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Rosemond v. United States
United States Supreme Court
572 U.S. 65 (2014)
Justus Rosemond (defendant) took part in an attempted drug deal. Rosemond and two other people drove to an agreed-upon place to sell marijuana to a third-party buyer. The buyer, upon being given the marijuana to inspect, grabbed the drugs and ran. Someone in Rosemond’s party fired several shots at the buyer as he fled. It was unclear from the evidence whether it was Rosemond or another person who fired the shots. Rosemond was charged with aiding and abetting the use of a gun in connection with a drug-trafficking offense. The district court judge instructed the jury that Rosemond should be found guilty of aiding and abetting the crime if: “(1) the defendant knew his cohort used a firearm in the drug trafficking crime, and (2) the defendant knowingly and actively participated in the drug trafficking crime.” The jury convicted Rosemond. Rosemond appealed, arguing that the jury instructions were not specific enough regarding Rosemond’s involvement in the use of the firearm. The United States Court of Appeals for the Tenth Circuit affirmed. The United States Supreme Court granted certiorari.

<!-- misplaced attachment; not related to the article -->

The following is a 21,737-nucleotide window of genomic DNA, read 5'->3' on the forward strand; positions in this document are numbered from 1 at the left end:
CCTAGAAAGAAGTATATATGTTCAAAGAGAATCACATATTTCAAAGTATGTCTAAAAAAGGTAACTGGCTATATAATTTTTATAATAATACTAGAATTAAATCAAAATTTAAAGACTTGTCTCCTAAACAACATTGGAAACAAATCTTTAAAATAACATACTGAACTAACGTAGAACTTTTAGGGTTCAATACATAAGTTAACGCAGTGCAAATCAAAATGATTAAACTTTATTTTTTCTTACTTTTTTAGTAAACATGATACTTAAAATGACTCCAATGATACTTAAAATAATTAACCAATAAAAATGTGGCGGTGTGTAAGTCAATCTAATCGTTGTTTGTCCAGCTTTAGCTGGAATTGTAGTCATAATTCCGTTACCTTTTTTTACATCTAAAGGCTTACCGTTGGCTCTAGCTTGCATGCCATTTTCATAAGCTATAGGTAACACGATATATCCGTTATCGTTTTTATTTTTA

Rule of Law
Holding and Reasoning (Kagan, J.)
Concurrence/Dissent (Alito, J.)
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